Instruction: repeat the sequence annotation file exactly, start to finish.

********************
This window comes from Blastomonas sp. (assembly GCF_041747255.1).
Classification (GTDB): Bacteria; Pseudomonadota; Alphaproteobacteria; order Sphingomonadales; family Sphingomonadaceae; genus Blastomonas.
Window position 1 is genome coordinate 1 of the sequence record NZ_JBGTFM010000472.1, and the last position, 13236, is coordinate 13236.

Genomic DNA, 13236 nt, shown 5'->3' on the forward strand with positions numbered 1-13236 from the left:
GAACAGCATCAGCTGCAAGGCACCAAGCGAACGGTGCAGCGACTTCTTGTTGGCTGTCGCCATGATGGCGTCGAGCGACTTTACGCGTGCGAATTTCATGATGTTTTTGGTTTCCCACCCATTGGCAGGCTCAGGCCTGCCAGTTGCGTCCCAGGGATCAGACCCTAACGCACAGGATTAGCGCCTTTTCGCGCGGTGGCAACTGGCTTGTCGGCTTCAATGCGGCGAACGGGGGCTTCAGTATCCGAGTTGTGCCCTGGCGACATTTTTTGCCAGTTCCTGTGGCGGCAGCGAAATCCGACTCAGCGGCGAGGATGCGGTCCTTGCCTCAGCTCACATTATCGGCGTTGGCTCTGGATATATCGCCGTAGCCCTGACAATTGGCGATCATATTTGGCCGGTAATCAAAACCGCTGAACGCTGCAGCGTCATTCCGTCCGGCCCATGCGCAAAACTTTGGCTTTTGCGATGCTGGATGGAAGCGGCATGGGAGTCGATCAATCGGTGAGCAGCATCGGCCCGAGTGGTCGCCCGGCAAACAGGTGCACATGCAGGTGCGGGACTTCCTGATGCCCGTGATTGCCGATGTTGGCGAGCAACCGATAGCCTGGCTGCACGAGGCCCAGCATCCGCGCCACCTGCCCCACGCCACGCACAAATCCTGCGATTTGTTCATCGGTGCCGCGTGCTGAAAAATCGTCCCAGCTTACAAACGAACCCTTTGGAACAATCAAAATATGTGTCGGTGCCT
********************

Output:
This window comes from Blastomonas sp. (assembly GCF_041747255.1).
Classification (GTDB): Bacteria; Pseudomonadota; Alphaproteobacteria; order Sphingomonadales; family Sphingomonadaceae; genus Blastomonas.
Window position 1 is genome coordinate 1 of the sequence record NZ_JBGTFM010000472.1, and the last position, 13236, is coordinate 13236.

Genomic DNA, 13236 nt, shown 5'->3' on the forward strand with positions numbered 1-13236 from the left:
GAACAGCATCAGCTGCAAGGCACCAAGCGAACGGTGCAGCGACTTCTTGTTGGCTGTCGCCATGATGGCGTCGAGCGACTTTACGCGTGCGAATTTCATGATGTTTTTGGTTTCCCACCCATTGGCAGGCTCAGGCCTGCCAGTTGCGTCCCAGGGATCAGACCCTAACGCACAGGATTAGCGCCTTTTCGCGCGGTGGCAACTGGCTTGTCGGCTTCAATGCGGCGAACGGGGGCTTCAGTATCCGAGTTGTGCCCTGGCGACATTTTTTGCCAGTTCCTGTGGCGGCAGCGAAATCCGACTCAGCGGCGAGGATGCGGTCCTTGCCTCAGCTCACATTATCGGCGTTGGCTCTGGATATATCGCCGTAGCCCTGACAATTGGCGATCATATTTGGCCGGTAATCAAAACCGCTGAACGCTGCAGCGTCATTCCGTCCGGCCCATGCGCAAAACTTTGGCTTTTGCGATGCTGGATGGAAGCGGCATGGGAGTCGATCAATCGGTGAGCAGCATCGGCCCGAGTGGTCGCCCGGCAAACAGGTGCACATGCAGGTGCGGGACTTCCTGATGCCCGTGATTGCCGATGTTGGCGAGCAACCGATAGCCTGGCTGCACGAGGCCCAGCATCCGCGCCACCTGCCCCACGCCACGCACAAATCCTGCGATTTGTTCATCGGTGCCGCGTGCTGAAAAATCGTCCCAGCTTACAAACGAACCCTTTGGAACAATCAAAATATGTGTCGGTGCCT